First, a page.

n. (context neuroanatomy English) The grey, folded, outermost layer of the cerebrum that is responsible for higher brain processes such as sensation, voluntary muscle movement, thought, reasoning, and memory.
The cerebral cortex is the cerebrum's ( brain) outer layer of neural tissue in humans and other mammals. It is divided into two cortices, along the sagittal plane: the left and right cerebral hemispheres divided by the medial longitudinal fissure. The cerebral cortex plays a key role in memory, attention, perception, awareness, thought, language, and consciousness. The human cerebral cortex is thick.
In large mammals, the cerebral cortex is folded, giving a much greater surface area in the confined volume of the skull. A fold or ridge in the cortex is termed a gyrus (plural gyri) and a groove or fissure is termed a sulcus (plural sulci). In the human brain more than two-thirds of the cerebral cortex is buried in the sulci.
The cerebral cortex is composed of gray matter, consisting mainly of cell bodies (with astrocytes being the most abundant cell type in the cortex as well as the human brain in general) and capillaries. It contrasts with the underlying white matter, consisting mainly of the white myelinated sheaths of neuronal axons. The most recent part of the cerebral cortex to develop in the evolutionary history of mammals is the neocortex (also called isocortex), which differentiated into six horizontal layers; the more ancient part of the cerebral cortex, the hippocampus, has at most three cellular layers. Neurons in various layers connect vertically to form small microcircuits, called cortical columns. Different neocortical regions known as Brodmann areas are distinguished by variations in their cytoarchitectonics ( histological structure) and functional roles in sensation, cognition and behavior.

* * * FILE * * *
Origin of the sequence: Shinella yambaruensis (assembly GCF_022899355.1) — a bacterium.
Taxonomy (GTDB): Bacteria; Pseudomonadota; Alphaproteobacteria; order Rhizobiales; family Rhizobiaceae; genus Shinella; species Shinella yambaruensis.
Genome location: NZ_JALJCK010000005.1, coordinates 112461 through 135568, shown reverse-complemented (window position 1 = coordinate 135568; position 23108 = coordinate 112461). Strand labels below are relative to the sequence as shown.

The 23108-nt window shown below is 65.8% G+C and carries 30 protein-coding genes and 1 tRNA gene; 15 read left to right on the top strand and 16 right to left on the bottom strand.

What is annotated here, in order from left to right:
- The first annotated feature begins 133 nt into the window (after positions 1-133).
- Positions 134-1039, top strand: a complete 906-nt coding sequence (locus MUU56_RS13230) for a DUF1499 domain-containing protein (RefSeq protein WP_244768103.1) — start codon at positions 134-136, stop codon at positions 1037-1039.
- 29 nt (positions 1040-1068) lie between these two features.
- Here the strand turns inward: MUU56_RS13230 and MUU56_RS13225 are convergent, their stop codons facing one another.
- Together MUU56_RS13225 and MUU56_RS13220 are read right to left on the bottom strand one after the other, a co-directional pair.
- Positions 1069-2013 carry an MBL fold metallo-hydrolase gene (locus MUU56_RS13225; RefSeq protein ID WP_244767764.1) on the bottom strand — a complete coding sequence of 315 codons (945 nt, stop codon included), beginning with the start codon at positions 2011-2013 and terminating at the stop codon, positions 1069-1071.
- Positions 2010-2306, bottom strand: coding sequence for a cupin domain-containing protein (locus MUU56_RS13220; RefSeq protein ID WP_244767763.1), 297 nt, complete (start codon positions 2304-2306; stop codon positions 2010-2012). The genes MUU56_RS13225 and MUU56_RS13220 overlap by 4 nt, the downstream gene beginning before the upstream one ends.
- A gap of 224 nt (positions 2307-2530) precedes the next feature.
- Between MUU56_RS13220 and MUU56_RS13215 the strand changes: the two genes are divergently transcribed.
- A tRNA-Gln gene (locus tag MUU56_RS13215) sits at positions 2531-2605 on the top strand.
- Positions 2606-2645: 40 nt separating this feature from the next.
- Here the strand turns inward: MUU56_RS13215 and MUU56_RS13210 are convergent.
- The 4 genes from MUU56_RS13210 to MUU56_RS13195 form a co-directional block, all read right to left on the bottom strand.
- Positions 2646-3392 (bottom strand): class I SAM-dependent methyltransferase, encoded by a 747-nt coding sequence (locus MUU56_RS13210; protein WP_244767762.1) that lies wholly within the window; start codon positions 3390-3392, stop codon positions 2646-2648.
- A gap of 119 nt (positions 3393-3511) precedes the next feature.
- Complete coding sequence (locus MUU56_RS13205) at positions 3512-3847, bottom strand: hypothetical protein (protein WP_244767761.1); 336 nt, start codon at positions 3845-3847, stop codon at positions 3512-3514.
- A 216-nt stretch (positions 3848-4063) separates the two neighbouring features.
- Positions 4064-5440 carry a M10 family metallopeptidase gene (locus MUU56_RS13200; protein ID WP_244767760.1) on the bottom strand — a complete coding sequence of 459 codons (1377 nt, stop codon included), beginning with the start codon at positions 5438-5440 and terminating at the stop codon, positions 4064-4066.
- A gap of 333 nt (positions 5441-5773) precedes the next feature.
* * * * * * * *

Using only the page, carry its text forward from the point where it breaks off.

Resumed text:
Usage examples of "cerebral cortex".
However, it will not detect a tumor in any part of the brain but the cerebral cortex.
He had taught the rats to run complex mazes and then removed various chunks of cerebral cortex to see if he could find the locus of memory storage for the maze.
He felt the beginnings of a powerful flow of energy in his cerebral cortex and somewhere deep inside his brain stem.
An ancient robot named Giskard gave me limited sway over the neural complexities of the human cerebral cortex.
The human cerebral cortex added mass, stacking new circuitry atop older wiring.
I've got fibers running up my spine right into my cerebral cortex.
This will provide the unique opportunity of making connections to virtually every part of his cerebral cortex.
What he could see seemed to be superficial, in the cerebral cortex rather than deeper in the nerve fibers of the white matter.
Völgyesi talks about the ‘law of point reflexes’, which states that any monotonously repeated stimulus of the same point in the cerebral cortex produces compulsive sleepiness.